fortune-telling. The first tarot decks were created in Italy in the 1430s by adding a fifth suit of 21 specially designed cards called trionfi (“triumphs”) and an odd card called il matto to an already existing four-suited pack (“the fool). (The modern joker, which was created in the late 19th century as an unsuited jack in the game of euchre, is not related to the fool.)
Which Tarot deck is the oldest?
The origin of playing cards is unknown, although they initially arrived in Europe in the late 14th century. The earliest records, mostly of card games being outlawed, are from Berne in 1367, and they appear to have spread throughout all of Europe quite quickly. Little is known about the design and quantity of these cards; the only significant information is found in a text written in Freiburg im Breisgau in 1377 by John of Rheinfelden, who, in addition to other versions, describes the basic pack as consisting of the four still-in-use suits of 13 cards, with the courts typically being the King, Ober, and Unter (“marshals”), although Dames and Queens were already well-known by that time.
The suits of Batons or Clubs, Coins, Swords, and Cups were one of the earliest card patterns to emerge. These suits are still present in classic decks of playing cards from Italy, Spain, and Portugal, as well as in contemporary (occult) tarot cards that originally appeared in the late 18th century.
Between 1440 and 1450, in Milan, Ferrara, Florence, and Bologna, additional trump cards with allegorical pictures were added to the conventional four-suit pack, resulting in the first known tarot decks. The additional cards, known simply as trionfi, later became known as “trumps” in English. These new decks were known as carte da trionfi, triumph cards, and trionfi. The first recorded account of trionfi can be discovered in a 1440 Florence court document referring to the transfer of two decks to Sigismondo Pandolfo Malatesta.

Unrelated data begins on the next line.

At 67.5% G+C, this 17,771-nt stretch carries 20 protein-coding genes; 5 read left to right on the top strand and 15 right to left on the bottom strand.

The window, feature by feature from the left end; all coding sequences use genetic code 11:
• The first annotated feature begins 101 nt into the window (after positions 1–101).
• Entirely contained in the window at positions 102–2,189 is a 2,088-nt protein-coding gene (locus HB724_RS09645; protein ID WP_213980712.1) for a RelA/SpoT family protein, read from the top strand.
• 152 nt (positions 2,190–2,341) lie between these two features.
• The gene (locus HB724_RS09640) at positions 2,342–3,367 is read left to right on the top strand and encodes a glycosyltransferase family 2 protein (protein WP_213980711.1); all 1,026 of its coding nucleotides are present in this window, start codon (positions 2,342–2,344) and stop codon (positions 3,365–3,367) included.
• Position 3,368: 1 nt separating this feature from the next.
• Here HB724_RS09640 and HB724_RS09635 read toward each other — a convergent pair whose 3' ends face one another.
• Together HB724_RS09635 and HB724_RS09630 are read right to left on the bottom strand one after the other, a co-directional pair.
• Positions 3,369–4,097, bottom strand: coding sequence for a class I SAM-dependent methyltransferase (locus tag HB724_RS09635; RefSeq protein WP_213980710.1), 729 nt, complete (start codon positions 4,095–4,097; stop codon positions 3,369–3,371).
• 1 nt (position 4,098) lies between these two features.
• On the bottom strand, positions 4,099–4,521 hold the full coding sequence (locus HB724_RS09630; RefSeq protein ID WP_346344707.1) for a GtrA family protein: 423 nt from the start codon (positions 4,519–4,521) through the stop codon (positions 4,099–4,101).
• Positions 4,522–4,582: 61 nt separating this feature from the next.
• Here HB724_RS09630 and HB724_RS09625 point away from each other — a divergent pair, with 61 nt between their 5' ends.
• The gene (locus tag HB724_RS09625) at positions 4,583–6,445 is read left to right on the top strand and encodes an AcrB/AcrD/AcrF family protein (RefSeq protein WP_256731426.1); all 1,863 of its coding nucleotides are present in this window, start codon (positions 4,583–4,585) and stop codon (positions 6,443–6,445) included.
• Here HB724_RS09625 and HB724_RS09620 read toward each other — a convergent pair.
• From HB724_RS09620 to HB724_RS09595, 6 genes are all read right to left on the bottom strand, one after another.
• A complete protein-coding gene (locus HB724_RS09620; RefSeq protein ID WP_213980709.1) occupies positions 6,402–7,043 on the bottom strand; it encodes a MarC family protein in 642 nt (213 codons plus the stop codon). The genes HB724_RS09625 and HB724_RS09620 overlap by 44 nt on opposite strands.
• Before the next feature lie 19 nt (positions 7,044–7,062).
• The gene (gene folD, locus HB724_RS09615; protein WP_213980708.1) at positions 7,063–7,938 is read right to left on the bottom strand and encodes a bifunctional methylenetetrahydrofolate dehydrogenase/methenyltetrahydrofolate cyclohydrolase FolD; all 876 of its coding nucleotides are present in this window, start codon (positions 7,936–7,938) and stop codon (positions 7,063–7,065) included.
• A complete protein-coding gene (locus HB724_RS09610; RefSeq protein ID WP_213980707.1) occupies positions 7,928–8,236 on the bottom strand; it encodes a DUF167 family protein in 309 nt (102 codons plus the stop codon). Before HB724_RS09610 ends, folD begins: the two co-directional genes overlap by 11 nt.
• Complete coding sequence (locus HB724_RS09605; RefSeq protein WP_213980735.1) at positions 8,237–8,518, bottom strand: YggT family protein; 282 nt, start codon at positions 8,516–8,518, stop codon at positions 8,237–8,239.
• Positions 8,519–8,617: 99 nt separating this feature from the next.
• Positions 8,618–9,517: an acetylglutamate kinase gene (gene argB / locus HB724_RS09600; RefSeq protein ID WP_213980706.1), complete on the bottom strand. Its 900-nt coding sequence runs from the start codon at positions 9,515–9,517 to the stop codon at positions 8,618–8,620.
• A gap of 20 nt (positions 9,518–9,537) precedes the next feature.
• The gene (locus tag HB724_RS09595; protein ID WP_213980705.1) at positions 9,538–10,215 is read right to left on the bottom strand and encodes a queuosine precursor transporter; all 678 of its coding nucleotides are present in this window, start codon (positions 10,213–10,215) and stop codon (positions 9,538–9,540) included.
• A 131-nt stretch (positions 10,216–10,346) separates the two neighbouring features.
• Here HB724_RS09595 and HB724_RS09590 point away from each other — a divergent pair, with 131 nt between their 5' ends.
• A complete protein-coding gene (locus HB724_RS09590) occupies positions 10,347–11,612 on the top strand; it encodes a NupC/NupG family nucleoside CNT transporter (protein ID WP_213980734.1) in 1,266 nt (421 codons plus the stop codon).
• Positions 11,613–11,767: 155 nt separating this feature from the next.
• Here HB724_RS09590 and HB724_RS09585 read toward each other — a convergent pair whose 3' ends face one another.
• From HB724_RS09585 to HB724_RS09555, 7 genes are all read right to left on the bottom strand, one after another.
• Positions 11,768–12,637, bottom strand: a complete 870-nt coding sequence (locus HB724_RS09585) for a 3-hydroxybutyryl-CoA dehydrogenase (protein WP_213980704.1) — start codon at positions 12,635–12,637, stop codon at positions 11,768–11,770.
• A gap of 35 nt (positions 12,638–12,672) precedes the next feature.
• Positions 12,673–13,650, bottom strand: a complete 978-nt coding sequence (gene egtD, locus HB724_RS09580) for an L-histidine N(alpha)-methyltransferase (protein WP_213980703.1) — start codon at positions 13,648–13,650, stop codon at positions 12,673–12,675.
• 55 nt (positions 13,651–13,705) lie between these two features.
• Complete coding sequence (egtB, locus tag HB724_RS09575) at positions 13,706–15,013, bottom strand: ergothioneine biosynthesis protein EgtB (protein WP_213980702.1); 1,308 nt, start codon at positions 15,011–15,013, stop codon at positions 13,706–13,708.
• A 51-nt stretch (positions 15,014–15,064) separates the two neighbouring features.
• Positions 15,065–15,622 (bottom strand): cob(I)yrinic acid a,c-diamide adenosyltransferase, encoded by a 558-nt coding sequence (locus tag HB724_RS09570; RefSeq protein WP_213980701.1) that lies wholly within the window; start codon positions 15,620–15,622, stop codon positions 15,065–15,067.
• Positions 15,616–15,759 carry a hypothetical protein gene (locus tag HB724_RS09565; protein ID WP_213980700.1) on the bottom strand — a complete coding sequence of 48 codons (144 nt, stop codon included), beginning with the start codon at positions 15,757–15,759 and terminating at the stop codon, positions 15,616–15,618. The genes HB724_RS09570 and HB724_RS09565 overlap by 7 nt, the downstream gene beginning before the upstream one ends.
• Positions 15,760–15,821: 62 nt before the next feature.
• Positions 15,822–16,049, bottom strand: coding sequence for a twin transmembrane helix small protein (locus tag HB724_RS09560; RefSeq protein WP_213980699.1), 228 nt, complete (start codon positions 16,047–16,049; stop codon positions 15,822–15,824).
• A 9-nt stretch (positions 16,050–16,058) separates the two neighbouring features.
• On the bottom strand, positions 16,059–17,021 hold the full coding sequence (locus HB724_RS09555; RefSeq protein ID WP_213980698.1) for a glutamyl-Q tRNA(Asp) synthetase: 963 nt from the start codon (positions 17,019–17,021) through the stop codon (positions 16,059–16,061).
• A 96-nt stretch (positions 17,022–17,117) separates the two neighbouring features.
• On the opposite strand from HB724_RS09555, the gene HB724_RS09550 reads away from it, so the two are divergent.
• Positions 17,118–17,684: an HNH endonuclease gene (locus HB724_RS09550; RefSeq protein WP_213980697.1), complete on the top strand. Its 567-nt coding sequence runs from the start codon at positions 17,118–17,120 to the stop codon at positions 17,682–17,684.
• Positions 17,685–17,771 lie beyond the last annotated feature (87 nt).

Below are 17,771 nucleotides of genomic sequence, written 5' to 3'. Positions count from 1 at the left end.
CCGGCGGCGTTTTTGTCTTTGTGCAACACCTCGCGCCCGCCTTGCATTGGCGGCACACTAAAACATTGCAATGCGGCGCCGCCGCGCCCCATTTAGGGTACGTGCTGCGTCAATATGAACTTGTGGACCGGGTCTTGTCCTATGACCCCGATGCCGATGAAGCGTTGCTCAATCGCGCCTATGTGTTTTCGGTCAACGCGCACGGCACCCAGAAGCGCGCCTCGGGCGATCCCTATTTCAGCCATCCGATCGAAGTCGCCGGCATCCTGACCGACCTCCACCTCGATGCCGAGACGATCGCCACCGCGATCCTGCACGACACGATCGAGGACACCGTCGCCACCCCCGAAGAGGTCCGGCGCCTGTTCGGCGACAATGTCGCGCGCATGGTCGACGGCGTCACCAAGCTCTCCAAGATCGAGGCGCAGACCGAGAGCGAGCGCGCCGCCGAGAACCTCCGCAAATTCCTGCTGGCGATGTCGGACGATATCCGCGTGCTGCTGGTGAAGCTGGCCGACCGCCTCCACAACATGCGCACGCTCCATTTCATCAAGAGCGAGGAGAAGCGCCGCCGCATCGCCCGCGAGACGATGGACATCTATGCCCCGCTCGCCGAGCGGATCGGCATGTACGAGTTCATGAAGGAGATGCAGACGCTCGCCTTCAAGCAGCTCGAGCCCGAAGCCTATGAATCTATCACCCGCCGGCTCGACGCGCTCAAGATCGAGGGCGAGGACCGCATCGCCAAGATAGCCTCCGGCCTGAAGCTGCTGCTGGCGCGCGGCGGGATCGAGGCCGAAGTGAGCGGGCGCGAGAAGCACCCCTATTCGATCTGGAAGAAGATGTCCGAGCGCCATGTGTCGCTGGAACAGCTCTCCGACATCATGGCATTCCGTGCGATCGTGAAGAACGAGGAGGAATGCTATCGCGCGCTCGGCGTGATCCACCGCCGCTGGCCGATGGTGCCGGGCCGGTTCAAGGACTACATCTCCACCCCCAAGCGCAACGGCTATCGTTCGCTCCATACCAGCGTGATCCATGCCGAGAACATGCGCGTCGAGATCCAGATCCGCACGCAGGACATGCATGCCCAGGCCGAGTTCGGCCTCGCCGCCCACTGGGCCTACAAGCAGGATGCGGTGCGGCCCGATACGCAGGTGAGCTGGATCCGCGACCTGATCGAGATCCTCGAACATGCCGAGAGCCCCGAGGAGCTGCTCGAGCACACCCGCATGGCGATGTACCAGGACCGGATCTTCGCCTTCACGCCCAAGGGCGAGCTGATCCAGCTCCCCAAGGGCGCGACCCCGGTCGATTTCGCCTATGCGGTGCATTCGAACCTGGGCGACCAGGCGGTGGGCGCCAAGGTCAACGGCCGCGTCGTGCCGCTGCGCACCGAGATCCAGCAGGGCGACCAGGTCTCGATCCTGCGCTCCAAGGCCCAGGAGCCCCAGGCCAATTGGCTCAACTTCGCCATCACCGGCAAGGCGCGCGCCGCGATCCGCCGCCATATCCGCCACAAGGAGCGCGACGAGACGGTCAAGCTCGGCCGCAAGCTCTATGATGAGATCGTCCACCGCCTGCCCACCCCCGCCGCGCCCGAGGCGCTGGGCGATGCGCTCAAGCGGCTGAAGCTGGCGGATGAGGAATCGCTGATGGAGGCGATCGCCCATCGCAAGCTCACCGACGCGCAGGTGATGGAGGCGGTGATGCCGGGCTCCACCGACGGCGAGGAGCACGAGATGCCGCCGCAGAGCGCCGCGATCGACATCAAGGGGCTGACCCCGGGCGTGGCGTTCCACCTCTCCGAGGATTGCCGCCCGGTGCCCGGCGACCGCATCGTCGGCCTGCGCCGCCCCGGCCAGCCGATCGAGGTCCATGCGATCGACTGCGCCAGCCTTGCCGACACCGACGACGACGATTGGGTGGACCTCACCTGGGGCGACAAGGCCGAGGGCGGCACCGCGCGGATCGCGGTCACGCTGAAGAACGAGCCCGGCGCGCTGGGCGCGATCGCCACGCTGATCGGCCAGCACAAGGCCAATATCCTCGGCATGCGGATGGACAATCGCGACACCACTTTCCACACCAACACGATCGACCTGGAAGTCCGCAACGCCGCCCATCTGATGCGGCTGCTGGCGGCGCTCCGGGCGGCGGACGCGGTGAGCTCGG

The about 15 Visconti-Sforza tarot decks that were painted in the middle of the 15th century for the rulers of the Duchy of Milan are the oldest surviving decks of tarot cards. Martiano da Tortona likely wrote about a missing tarot-like pack that Duke Filippo Maria Visconti had ordered between 1418 and 1425 because the painter he describes, Michelino da Besozzo, left for Milan in 1418 and Martiano himself passed away in 1425. He spoke of a deck of 60 cards, 16 of which featured Roman gods, and four different bird suits. The sixteen cards were referred to as “trumps” because Jacopo Antonio Marcello said that the now-deceased duke had created a new and magnificent category of triumphs in 1449. The Sola-Busca and Boiardo-Viti decks from the 1490s are two other early decks that also had classical themes.
The Minchiate enlarged deck was in use in Florence. Along with conventional tarot imagery, this 97-card deck also features astrological signs, the four elements, and other themes.
Tarot was not routinely condemned in its early history, despite a Dominican priest railing against the sinfulness of cards in a sermon from the 15th century (mostly because of their usage in gambling).